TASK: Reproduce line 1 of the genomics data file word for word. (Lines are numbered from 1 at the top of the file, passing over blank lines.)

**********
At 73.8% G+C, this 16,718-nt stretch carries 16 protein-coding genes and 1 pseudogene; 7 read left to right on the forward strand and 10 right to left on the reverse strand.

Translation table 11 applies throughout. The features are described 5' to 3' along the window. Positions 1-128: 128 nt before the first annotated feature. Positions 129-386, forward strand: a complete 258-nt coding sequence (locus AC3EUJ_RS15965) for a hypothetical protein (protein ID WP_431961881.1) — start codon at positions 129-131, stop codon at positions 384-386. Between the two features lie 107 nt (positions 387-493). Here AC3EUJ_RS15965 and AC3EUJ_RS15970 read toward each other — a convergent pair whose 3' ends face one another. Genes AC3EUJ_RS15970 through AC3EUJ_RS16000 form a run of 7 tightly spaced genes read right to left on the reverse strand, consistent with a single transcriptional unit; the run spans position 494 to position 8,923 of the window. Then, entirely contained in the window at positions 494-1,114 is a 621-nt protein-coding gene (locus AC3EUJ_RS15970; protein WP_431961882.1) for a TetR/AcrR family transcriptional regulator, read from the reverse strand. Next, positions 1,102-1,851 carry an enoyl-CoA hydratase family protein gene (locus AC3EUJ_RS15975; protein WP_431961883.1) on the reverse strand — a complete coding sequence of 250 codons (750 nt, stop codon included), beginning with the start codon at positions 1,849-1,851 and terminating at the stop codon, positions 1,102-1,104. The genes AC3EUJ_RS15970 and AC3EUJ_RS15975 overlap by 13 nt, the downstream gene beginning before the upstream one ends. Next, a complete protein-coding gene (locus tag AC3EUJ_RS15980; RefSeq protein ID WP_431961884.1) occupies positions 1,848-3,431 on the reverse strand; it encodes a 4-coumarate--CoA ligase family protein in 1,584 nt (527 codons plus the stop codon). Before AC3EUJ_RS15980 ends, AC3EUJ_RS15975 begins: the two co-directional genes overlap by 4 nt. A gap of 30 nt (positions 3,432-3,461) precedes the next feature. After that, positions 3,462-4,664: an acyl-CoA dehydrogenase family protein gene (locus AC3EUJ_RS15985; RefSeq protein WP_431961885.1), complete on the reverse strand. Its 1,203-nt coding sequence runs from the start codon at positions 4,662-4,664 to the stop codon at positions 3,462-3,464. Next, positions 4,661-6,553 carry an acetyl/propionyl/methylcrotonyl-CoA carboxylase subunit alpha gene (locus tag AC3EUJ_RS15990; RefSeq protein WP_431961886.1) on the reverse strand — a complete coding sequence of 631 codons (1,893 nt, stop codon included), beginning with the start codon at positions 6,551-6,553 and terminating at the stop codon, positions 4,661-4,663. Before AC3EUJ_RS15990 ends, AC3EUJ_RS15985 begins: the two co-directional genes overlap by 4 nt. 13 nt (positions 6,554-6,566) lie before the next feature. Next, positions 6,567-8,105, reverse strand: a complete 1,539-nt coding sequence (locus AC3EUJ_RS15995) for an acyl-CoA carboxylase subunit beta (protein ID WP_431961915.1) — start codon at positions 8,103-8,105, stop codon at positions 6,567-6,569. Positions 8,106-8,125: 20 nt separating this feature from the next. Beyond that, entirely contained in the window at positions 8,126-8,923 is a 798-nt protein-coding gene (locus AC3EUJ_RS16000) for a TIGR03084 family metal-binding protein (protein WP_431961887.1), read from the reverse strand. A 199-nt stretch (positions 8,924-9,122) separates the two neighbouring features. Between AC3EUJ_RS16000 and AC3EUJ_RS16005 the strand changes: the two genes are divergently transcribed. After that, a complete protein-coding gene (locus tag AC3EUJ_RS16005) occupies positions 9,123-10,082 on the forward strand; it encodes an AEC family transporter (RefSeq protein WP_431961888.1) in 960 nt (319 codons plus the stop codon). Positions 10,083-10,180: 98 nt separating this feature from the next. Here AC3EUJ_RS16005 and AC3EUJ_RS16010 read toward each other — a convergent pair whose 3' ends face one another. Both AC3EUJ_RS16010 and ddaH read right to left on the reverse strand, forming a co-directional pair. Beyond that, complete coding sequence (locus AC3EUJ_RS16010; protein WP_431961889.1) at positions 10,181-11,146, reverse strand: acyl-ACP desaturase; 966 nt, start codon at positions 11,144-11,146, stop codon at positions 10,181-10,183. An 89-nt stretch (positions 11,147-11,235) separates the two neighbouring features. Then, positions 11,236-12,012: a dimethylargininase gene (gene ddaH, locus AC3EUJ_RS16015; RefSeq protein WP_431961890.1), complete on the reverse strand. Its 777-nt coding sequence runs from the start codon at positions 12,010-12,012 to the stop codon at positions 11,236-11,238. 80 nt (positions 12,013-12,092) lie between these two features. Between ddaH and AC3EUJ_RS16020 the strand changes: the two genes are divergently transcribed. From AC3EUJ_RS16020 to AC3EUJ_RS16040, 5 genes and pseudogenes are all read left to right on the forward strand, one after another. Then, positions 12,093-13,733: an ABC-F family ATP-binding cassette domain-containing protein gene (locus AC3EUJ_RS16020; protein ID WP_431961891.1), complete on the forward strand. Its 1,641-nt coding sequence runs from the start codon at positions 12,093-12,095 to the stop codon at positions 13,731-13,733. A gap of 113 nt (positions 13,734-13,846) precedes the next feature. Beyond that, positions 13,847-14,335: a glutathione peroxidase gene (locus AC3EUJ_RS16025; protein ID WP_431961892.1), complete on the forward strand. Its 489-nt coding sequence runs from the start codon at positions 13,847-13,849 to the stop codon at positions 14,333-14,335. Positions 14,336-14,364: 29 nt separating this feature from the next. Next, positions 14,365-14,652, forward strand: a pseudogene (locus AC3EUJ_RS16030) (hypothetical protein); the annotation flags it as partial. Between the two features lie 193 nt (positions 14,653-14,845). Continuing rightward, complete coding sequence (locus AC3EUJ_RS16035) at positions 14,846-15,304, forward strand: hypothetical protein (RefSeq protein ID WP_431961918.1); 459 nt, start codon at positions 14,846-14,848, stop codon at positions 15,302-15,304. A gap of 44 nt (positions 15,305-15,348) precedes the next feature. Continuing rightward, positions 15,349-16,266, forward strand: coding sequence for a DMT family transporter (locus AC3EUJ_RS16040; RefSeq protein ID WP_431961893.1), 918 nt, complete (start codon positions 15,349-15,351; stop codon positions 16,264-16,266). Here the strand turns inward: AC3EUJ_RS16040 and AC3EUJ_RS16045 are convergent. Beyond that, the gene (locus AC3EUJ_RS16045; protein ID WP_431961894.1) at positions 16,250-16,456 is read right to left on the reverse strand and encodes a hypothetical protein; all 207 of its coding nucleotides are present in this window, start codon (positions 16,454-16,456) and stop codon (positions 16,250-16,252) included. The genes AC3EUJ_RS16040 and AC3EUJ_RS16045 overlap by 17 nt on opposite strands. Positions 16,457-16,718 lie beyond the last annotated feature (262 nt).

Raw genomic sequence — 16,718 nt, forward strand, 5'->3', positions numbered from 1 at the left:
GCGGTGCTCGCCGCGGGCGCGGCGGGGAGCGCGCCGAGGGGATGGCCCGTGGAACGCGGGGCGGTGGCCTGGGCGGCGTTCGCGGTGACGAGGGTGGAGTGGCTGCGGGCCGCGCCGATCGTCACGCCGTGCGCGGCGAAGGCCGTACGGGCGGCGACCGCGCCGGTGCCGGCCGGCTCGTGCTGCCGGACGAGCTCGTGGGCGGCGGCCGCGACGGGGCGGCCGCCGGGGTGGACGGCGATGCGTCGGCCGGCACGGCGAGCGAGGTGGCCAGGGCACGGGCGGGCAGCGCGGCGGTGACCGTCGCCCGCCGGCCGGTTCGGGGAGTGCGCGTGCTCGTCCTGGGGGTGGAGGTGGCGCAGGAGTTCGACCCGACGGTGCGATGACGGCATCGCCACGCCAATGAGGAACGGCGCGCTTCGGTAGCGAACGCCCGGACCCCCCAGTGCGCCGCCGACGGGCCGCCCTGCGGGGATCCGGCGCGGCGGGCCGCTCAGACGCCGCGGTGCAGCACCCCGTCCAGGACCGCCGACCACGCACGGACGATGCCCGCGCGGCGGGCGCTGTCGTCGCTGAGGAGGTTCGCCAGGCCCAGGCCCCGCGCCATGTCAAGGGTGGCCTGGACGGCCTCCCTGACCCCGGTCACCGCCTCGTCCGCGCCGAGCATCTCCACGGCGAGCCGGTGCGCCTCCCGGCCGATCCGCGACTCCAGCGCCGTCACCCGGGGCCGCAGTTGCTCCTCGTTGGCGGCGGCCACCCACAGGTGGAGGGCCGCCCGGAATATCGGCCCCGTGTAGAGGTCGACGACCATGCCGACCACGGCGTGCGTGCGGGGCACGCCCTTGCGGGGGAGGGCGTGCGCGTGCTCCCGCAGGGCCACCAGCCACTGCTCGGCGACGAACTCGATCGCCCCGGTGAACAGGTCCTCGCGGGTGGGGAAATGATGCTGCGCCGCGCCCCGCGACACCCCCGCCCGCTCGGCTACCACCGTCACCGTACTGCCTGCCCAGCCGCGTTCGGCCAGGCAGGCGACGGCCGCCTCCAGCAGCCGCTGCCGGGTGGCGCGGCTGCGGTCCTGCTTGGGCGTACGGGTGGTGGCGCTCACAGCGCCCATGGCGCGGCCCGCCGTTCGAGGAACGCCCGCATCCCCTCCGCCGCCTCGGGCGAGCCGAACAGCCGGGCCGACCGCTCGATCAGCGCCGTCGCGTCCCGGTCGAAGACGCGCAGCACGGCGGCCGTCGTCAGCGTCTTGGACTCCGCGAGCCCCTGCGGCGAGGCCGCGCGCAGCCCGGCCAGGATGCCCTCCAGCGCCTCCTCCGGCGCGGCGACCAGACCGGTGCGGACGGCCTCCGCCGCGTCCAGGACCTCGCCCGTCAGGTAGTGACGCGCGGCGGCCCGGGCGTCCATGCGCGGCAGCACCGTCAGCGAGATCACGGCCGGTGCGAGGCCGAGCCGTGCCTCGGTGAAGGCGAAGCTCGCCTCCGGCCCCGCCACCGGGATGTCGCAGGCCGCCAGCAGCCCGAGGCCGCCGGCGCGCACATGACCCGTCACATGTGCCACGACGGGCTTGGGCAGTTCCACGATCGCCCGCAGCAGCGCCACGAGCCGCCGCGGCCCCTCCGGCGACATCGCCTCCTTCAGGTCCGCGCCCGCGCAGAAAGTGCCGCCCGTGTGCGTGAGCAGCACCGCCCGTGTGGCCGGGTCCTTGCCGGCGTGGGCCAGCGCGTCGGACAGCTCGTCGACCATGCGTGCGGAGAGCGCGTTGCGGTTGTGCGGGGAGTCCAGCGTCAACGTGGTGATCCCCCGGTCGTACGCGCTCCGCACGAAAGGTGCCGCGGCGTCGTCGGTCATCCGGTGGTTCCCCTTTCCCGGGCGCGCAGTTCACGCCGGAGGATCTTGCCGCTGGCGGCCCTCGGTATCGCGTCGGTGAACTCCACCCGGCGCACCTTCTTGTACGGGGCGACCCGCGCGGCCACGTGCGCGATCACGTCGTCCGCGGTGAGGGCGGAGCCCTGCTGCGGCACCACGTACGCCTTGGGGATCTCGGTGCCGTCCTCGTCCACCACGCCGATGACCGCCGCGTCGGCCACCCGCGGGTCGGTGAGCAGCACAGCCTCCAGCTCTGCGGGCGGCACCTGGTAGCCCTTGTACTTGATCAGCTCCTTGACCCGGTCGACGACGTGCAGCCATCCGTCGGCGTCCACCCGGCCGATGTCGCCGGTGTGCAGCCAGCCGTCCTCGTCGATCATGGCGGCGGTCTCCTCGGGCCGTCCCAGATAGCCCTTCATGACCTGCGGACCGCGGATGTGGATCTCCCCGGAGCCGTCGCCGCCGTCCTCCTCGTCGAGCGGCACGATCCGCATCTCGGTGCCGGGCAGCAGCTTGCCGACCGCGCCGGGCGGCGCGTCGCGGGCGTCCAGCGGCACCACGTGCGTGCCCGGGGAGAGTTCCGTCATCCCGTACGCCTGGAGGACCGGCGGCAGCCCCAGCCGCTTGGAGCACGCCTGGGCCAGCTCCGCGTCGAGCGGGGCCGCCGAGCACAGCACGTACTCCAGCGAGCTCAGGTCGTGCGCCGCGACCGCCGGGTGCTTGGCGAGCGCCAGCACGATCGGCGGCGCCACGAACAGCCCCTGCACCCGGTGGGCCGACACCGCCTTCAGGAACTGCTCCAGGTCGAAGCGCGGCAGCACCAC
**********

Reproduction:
At 73.8% G+C, this 16,718-nt stretch carries 16 protein-coding genes and 1 pseudogene; 7 read left to right on the forward strand and 10 right to left on the reverse strand.